What is a Carburetor

New Carburetors

New Carburetors

Carburetors are a mechanical part or device that blends air and fuel together. It goes inside of internal combustion engines. It controls mixtures of gasoline and oxygen, enabling the fuel to combust and supplying the engine with power to run itself.

If too much fuel is created in the combination, the automobile will use more gasoline than it requires, which may result in the engine stalling out. If too little fuel is created from the mixture, the engine may have difficulty maintaining its power and stutter. It needs to be adjusted manually by a professional mechanic after the proper amount of mixture and fuel for the specific engine for the automobile has been determined.

How a Carburetor Operates

You can think of carburetors like a tube system where two separate things go in together and mix to create fuel for an engine. Oxygen goes in one tube, while gasoline goes into another. The throttle controls the air intake. This so-called tube shrinks down to an area known as the venture, creating a vacuum. In this shrinking, or narrowing, a hole called the jet is created. This, combined with the vacuum, draws the fuel in after the air and gas have combined. From there, it is injected into the engine, where combustion happens, and the engine is powered.

Carburetor History

Carburetors were patented by Karl Benz around the early 1800s. He spent much of his days building the first-known internal combustion engines, as well as an assortment of components for them. Up until the late 1980s, carburetors were the method chosen for most United States engines that were fueled with gasoline, the best fuel delivery system at the time. Various models had been developed though.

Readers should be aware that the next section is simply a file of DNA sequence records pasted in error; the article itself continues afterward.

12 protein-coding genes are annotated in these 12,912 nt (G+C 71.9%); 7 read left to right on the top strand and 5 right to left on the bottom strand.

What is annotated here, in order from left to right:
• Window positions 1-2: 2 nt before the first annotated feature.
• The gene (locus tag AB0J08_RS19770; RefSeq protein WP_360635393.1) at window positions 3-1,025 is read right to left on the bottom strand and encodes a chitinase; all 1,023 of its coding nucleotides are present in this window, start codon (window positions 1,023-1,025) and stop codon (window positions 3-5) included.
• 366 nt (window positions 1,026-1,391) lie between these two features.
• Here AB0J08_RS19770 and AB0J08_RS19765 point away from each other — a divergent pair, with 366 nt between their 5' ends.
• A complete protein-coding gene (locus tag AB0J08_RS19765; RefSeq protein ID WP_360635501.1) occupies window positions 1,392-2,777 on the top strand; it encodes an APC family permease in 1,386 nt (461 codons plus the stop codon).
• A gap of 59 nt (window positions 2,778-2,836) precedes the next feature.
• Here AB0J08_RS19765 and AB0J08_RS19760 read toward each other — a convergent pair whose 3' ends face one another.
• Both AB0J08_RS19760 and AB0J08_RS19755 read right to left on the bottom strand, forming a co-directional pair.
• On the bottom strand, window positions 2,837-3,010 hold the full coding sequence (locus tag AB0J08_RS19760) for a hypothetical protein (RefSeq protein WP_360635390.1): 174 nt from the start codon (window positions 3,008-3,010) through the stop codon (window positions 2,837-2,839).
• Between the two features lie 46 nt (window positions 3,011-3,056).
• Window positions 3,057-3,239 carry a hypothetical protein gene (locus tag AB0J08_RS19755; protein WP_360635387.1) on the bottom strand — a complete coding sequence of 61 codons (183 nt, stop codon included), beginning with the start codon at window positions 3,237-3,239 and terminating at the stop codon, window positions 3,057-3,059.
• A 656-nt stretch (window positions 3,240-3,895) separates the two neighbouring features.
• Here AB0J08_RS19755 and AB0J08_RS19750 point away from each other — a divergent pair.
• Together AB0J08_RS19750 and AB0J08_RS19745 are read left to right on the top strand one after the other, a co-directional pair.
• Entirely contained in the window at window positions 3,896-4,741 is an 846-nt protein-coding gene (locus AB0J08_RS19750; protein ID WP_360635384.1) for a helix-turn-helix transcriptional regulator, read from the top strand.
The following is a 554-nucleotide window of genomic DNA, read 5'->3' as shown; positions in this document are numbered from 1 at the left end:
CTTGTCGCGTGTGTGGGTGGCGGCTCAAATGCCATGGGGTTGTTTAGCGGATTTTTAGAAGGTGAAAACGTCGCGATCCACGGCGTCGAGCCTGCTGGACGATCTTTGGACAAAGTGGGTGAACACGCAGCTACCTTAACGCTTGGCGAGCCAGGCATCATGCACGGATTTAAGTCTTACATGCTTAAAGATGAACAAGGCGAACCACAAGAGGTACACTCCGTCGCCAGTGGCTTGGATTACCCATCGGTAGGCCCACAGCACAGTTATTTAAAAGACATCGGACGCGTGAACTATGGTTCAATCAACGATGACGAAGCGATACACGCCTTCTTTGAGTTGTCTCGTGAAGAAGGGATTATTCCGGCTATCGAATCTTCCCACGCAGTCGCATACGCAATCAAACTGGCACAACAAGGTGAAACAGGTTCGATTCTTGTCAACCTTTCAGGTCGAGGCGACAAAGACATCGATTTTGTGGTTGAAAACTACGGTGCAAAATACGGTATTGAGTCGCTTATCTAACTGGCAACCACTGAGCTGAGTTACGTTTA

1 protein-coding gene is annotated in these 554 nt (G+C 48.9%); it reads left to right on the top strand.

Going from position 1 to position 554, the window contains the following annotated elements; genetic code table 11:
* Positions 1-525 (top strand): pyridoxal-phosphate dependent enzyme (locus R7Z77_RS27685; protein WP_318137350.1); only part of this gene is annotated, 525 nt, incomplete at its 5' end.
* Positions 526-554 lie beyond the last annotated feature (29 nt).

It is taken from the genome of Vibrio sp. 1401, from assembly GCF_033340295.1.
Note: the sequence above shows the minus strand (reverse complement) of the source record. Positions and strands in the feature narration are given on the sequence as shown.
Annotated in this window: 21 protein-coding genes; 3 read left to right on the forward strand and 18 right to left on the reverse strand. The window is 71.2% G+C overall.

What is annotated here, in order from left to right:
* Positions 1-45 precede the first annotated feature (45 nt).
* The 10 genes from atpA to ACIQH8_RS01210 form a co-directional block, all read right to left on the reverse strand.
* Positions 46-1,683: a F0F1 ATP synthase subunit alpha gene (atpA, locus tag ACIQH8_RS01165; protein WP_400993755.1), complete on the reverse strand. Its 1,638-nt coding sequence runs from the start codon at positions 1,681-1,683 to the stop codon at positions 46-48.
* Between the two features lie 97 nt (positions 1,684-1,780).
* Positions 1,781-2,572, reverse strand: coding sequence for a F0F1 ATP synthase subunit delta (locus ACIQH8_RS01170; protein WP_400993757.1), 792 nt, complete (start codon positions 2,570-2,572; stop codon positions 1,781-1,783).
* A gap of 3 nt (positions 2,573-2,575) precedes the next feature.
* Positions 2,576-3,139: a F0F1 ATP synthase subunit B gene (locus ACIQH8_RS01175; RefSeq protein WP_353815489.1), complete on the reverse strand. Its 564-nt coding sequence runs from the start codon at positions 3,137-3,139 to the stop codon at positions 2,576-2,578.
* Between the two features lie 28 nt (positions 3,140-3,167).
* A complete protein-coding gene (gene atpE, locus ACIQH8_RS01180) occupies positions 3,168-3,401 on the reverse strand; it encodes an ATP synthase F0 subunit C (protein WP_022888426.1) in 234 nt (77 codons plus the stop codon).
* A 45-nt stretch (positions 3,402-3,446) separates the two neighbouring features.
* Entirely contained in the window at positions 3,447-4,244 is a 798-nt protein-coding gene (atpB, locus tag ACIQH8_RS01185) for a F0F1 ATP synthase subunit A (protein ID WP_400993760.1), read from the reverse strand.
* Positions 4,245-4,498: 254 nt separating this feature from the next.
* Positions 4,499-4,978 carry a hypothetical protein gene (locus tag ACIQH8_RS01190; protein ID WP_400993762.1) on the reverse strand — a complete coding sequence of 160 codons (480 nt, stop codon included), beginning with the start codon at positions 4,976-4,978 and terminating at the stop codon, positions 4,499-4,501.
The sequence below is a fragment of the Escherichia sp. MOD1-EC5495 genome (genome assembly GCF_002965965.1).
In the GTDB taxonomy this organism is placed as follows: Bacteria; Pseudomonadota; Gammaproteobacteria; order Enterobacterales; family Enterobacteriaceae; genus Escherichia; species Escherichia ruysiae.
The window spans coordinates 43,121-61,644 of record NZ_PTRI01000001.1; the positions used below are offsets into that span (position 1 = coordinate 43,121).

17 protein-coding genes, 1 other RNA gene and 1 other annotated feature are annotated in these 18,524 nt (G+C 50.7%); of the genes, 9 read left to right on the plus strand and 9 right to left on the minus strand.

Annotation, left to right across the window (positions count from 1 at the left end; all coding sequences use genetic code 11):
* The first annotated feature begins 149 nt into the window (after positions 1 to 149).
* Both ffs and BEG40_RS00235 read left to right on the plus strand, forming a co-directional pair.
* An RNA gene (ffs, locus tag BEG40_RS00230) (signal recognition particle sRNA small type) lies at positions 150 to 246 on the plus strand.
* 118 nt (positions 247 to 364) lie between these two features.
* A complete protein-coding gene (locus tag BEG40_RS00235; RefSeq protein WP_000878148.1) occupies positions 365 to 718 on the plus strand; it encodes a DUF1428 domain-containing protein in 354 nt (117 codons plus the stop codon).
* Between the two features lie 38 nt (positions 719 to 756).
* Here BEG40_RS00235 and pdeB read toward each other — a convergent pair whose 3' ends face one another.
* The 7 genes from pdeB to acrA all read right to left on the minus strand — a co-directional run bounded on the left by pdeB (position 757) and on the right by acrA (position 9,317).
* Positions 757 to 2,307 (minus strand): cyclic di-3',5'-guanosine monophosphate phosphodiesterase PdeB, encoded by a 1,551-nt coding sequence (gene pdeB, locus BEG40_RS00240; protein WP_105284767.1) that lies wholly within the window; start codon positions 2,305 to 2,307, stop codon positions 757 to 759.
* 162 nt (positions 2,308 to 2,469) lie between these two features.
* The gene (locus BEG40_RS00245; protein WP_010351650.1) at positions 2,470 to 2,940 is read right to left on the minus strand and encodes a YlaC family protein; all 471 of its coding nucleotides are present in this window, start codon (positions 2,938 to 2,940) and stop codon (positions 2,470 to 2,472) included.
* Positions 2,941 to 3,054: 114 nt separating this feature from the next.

In 1896, Frederick William Lanchester tested out wick carburetors in automobiles, building the first one of its kind around that time in Birmingham, England.

In the year 1885, as the atomizer nozzle was developed and gained popularity, Wilhelm Maybach and Gottlieb Daimler designed one utilizing it. Siegfried Marcus pioneered carburetors using rotating brushes.

Modern Use of the Carburetor

As more preferred delivery methods were made available to automobiles – such as direct fuel injection lines that were said to conserve fuel better – they have dwindled in popularity and general usage.

There are exceptions, such as the lawn mower carburetor and motorcycle carburetor models. Smaller engines still use these, since they are more readily available. They all have components that you can find out more about from the carburetor parts section. Most automobiles dating back twenty years or more still employ them, so if you own one, carburetor cleaning is good to add to your maintenance schedule so that fuel efficiency does not create future problems.

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